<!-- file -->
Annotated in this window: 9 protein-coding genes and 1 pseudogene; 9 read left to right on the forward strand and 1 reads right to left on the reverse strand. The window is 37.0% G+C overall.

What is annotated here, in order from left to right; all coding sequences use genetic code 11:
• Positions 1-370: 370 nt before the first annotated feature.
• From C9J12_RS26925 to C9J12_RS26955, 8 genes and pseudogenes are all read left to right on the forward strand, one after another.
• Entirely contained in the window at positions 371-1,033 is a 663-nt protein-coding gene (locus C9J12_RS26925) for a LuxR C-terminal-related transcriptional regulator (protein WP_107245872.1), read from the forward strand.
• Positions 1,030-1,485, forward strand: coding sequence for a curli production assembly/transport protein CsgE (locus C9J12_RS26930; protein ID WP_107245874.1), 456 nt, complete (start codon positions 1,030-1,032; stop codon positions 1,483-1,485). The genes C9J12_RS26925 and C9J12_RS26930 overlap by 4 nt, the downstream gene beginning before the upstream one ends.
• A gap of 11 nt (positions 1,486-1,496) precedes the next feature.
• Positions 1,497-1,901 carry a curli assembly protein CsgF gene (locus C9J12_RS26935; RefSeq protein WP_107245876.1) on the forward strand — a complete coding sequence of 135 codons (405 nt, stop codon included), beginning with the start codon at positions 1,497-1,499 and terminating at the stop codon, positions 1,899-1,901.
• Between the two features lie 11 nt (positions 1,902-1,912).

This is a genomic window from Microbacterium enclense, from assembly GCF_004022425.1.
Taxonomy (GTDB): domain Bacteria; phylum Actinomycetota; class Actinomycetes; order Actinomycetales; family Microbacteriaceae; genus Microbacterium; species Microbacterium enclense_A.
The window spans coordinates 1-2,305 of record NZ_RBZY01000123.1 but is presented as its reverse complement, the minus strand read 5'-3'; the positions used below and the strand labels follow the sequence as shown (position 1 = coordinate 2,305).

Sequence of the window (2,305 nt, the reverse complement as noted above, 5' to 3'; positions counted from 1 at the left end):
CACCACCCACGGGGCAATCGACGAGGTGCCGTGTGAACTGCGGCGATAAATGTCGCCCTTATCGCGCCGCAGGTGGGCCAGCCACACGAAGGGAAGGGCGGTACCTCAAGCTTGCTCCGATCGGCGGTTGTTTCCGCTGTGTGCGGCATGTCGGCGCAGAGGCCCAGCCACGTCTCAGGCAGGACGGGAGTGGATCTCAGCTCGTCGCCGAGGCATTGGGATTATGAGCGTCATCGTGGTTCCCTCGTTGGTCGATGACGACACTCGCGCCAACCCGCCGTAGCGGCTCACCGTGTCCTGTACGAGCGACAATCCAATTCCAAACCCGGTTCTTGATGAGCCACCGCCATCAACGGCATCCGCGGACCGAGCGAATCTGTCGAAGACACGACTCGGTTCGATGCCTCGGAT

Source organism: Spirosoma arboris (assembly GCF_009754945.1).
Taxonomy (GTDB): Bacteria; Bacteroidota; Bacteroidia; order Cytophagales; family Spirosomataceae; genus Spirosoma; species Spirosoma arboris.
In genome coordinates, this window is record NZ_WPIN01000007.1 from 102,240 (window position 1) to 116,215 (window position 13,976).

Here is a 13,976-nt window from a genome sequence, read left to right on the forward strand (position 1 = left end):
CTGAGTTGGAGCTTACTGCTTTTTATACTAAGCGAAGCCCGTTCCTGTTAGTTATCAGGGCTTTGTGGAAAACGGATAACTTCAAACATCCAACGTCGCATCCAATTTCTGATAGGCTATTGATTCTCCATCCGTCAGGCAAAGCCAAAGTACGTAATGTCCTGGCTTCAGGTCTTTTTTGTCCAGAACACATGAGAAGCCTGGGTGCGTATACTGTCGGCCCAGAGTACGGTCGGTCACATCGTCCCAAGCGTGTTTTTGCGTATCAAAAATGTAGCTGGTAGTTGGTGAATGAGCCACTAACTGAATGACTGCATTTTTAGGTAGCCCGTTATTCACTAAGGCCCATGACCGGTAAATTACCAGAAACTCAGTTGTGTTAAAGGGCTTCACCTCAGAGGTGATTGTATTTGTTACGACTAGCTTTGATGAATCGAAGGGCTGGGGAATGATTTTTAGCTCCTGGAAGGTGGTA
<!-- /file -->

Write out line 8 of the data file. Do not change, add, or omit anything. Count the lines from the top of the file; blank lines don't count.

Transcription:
• Positions 1,497-1,901 carry a curli assembly protein CsgF gene (locus C9J12_RS26935; RefSeq protein WP_107245876.1) on the forward strand — a complete coding sequence of 135 codons (405 nt, stop codon included), beginning with the start codon at positions 1,497-1,499 and terminating at the stop codon, positions 1,899-1,901.